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Celebration or Exploitation?

To the Editors:

Having taught geology and environmental science at Diné College on the Navajo Nation through the 1990s, I was delighted by the American Scientist cover featuring the painting Emergence by Julie Newdoll (May–June 2009). Tasked by the College’s Board of Regents to more richly infuse Diné philosophy and knowledge into the entire curriculum, a number of us (Diné and non-Diné) worked to find connections between Diné scientific ideas and symbols and counterparts in mainstream science. Response to the respectful use of Diné scientific symbols and language in the classroom and field, from at least two generations of Diné students and in-service teachers, was always affirmative.

Steven Semken
Arizona State University

To the Editors:

As an anthropologist and someone who has worked with Navajos over the past decade, I was concerned over the recent cover art by Julie Newdoll and the decision to use her work. As far as I can tell from visiting Newdoll’s website, Newdoll is not Navajo. Nor does it appear that she has consulted with Navajos about using their narrative traditions and artistic traditions. For many Navajos, these traditions are deeply felt and are not to be appropriated by non-Navajos for profit. Other Native American groups, the Zuni and Hopi for example, have gone to some length to restrict the appropriation of culturally and religiously important images. Newdoll’s work does not so much pay respect to Navajo traditions and beliefs, but instead co-opts them for her own purposes. Navajos have long seen such appropriations and one would like to think that American Scientist and Sigma Xi would not encourage such appropriations.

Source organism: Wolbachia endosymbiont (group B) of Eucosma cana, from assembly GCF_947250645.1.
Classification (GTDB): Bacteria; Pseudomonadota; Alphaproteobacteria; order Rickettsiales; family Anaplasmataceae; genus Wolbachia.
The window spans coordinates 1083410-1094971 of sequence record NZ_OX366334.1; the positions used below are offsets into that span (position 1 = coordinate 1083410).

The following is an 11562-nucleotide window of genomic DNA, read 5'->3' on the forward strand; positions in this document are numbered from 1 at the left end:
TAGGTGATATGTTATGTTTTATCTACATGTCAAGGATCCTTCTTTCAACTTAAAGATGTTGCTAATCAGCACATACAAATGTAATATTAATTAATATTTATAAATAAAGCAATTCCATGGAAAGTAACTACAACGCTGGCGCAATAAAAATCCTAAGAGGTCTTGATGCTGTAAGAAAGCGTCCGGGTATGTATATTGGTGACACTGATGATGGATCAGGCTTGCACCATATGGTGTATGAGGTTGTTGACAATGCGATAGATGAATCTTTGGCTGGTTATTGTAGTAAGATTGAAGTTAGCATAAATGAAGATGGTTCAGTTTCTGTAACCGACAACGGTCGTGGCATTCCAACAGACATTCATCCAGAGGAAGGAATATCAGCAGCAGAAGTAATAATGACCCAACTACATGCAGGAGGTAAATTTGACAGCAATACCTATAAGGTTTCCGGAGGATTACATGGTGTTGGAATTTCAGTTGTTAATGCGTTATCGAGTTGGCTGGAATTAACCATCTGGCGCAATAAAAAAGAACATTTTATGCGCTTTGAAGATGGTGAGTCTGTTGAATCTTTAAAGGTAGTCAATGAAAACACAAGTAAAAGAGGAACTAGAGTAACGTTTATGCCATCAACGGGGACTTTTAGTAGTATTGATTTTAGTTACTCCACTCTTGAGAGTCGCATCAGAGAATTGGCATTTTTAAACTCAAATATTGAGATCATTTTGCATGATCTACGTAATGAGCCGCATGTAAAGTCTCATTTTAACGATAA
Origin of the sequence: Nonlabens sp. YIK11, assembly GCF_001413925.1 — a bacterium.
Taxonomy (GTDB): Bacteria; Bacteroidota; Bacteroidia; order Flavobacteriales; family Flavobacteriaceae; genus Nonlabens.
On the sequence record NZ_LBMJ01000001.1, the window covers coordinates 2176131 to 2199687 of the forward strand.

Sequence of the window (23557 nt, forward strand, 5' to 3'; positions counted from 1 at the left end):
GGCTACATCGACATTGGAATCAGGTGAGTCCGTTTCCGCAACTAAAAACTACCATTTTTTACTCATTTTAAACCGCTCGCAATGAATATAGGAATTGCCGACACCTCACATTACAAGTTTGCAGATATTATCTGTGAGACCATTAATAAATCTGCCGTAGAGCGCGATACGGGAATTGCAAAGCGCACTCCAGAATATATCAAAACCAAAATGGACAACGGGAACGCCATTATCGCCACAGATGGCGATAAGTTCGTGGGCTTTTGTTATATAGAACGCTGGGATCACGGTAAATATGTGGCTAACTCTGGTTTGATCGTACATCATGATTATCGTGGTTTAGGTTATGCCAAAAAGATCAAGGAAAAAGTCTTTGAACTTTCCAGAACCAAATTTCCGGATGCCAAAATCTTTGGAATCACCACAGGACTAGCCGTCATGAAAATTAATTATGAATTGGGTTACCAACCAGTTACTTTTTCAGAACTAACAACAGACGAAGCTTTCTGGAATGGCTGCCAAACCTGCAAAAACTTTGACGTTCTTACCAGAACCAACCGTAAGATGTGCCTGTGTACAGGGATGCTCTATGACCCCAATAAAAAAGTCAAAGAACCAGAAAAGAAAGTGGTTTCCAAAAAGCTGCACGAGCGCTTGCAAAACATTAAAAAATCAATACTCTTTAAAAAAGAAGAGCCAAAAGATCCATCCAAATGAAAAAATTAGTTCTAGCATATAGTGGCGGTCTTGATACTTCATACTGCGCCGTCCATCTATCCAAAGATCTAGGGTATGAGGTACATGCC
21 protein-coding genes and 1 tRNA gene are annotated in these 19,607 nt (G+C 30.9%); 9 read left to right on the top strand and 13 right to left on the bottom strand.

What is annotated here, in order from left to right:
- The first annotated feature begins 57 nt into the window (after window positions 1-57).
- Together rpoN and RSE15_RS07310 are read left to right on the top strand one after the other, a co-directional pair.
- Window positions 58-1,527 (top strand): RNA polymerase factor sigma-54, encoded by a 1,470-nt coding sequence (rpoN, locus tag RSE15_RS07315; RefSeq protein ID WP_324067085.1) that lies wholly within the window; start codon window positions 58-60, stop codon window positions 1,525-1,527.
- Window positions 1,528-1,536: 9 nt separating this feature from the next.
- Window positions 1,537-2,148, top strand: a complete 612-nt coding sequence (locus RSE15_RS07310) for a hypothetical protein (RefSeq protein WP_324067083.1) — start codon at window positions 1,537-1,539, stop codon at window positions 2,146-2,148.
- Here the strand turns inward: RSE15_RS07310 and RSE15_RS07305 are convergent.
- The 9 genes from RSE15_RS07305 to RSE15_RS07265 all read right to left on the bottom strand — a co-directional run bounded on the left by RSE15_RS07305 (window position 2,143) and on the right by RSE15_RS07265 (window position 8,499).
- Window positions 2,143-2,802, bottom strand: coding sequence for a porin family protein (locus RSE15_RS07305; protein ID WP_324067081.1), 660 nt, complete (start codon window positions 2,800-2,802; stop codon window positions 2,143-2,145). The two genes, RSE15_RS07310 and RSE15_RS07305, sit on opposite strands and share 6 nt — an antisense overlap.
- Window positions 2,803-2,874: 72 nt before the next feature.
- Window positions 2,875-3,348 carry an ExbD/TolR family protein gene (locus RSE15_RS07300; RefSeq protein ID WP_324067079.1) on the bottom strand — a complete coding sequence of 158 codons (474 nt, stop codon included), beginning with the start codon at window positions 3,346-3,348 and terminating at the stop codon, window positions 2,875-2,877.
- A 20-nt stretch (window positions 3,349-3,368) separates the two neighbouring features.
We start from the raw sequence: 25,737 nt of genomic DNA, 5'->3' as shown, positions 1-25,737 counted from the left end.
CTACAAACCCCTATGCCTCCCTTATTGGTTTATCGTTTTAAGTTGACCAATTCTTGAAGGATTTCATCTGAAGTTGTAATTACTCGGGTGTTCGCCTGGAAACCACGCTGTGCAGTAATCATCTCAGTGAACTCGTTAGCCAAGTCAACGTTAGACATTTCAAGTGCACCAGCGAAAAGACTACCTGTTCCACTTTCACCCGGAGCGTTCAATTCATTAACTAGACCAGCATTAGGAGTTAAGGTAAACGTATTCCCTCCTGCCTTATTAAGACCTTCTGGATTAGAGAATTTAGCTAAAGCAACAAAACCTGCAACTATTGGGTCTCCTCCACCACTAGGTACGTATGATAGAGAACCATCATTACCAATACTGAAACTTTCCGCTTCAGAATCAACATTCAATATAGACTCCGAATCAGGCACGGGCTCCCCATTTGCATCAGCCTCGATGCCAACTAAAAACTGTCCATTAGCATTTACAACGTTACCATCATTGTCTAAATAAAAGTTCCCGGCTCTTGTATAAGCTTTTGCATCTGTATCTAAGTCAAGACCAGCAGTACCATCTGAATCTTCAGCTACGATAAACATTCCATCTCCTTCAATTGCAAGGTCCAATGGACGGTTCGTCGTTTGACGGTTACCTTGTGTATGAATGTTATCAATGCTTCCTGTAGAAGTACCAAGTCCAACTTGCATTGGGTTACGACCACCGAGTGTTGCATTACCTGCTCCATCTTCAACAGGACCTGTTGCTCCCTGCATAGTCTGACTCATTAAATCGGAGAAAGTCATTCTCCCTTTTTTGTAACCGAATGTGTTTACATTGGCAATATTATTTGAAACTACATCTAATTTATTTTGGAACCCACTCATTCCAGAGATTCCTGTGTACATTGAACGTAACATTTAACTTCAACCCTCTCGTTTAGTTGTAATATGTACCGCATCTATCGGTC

Anthony K. Webster
Southern Illinois University at Carbondale

Ms. Newdoll responds:

It crushes me that someone would feel this way about my artwork, particularly concerning a culture and subject for which I have the deepest respect and admiration. I draw my primary inspiration on this topic from Paul Zolbrod’s book Diné Bahane: The Navajo Creation Story. When I discovered this book, I felt that everyone should read it and get a feel for how sophisticated, imaginative and creative the Diné culture is, and how insightful they are about so many things.

I am aware that tribes such as the Zuni and the Hopi guard their stories and traditions, and therefore I did not use them but chose to use a published source. Some symbols in the paintings are inspired by published Diné sources, but they are not replicas or copies. They are meant to give the flavor of the Diné world and tie the symbolism of the original story to that of the scientific theory.

Far from making money, I lose thousands of dollars each year on my art “business.” I have come to feel that artists are more a public service than a business in our culture. My purpose is to celebrate and share the fascinating topics I have found in my search for metaphors for science. I would hate to see such wonderful cultures slip away, but I take such criticisms seriously. My work in future will focus on the merger of Shakespeare and science, which I am very excited about.

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